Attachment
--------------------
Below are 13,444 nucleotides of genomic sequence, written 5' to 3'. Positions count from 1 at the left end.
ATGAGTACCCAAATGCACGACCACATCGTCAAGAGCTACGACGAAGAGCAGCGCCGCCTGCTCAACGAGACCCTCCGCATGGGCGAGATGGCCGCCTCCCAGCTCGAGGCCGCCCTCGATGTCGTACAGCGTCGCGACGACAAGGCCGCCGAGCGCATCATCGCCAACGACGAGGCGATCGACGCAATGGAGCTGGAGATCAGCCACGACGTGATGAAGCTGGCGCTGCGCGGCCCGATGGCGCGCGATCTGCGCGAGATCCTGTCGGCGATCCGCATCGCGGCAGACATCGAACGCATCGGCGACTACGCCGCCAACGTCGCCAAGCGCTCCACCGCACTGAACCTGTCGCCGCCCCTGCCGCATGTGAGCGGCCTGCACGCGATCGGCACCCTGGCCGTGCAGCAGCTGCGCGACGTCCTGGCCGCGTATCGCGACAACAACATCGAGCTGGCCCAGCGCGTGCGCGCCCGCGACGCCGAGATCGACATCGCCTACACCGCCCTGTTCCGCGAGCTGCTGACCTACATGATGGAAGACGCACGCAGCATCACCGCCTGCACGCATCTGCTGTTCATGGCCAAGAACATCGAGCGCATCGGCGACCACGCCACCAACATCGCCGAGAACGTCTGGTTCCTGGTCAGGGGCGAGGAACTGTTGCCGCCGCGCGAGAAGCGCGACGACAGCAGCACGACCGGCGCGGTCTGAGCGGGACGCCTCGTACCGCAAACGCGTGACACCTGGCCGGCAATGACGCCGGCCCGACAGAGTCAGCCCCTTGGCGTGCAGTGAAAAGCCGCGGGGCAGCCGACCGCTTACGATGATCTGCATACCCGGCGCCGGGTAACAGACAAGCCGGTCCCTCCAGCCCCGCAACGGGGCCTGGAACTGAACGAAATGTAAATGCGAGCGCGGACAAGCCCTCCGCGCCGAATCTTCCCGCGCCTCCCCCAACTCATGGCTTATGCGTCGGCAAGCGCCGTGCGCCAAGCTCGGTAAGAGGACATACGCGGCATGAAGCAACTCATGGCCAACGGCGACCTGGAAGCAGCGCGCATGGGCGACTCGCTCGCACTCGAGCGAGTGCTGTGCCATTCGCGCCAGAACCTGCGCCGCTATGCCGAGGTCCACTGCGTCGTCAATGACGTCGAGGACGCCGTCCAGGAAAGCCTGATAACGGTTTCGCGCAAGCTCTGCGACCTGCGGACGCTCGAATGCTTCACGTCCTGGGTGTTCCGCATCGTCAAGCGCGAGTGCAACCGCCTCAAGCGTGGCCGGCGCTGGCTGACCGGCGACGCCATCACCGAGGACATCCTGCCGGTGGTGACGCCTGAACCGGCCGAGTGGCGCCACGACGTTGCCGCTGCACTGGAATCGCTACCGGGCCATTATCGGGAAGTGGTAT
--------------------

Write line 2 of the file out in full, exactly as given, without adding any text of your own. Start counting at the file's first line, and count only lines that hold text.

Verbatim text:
ATGAGTACCCAAATGCACGACCACATCGTCAAGAGCTACGACGAAGAGCAGCGCCGCCTGCTCAACGAGACCCTCCGCATGGGCGAGATGGCCGCCTCCCAGCTCGAGGCCGCCCTCGATGTCGTACAGCGTCGCGACGACAAGGCCGCCGAGCGCATCATCGCCAACGACGAGGCGATCGACGCAATGGAGCTGGAGATCAGCCACGACGTGATGAAGCTGGCGCTGCGCGGCCCGATGGCGCGCGATCTGCGCGAGATCCTGTCGGCGATCCGCATCGCGGCAGACATCGAACGCATCGGCGACTACGCCGCCAACGTCGCCAAGCGCTCCACCGCACTGAACCTGTCGCCGCCCCTGCCGCATGTGAGCGGCCTGCACGCGATCGGCACCCTGGCCGTGCAGCAGCTGCGCGACGTCCTGGCCGCGTATCGCGACAACAACATCGAGCTGGCCCAGCGCGTGCGCGCCCGCGACGCCGAGATCGACATCGCCTACACCGCCCTGTTCCGCGAGCTGCTGACCTACATGATGGAAGACGCACGCAGCATCACCGCCTGCACGCATCTGCTGTTCATGGCCAAGAACATCGAGCGCATCGGCGACCACGCCACCAACATCGCCGAGAACGTCTGGTTCCTGGTCAGGGGCGAGGAACTGTTGCCGCCGCGCGAGAAGCGCGACGACAGCAGCACGACCGGCGCGGTCTGAGCGGGACGCCTCGTACCGCAAACGCGTGACACCTGGCCGGCAATGACGCCGGCCCGACAGAGTCAGCCCCTTGGCGTGCAGTGAAAAGCCGCGGGGCAGCCGACCGCTTACGATGATCTGCATACCCGGCGCCGGGTAACAGACAAGCCGGTCCCTCCAGCCCCGCAACGGGGCCTGGAACTGAACGAAATGTAAATGCGAGCGCGGACAAGCCCTCCGCGCCGAATCTTCCCGCGCCTCCCCCAACTCATGGCTTATGCGTCGGCAAGCGCCGTGCGCCAAGCTCGGTAAGAGGACATACGCGGCATGAAGCAACTCATGGCCAACGGCGACCTGGAAGCAGCGCGCATGGGCGACTCGCTCGCACTCGAGCGAGTGCTGTGCCATTCGCGCCAGAACCTGCGCCGCTATGCCGAGGTCCACTGCGTCGTCAATGACGTCGAGGACGCCGTCCAGGAAAGCCTGATAACGGTTTCGCGCAAGCTCTGCGACCTGCGGACGCTCGAATGCTTCACGTCCTGGGTGTTCCGCATCGTCAAGCGCGAGTGCAACCGCCTCAAGCGTGGCCGGCGCTGGCTGACCGGCGACGCCATCACCGAGGACATCCTGCCGGTGGTGACGCCTGAACCGGCCGAGTGGCGCCACGACGTTGCCGCTGCACTGGAATCGCTACCGGGCCATTATCGGGAAGTGGTAT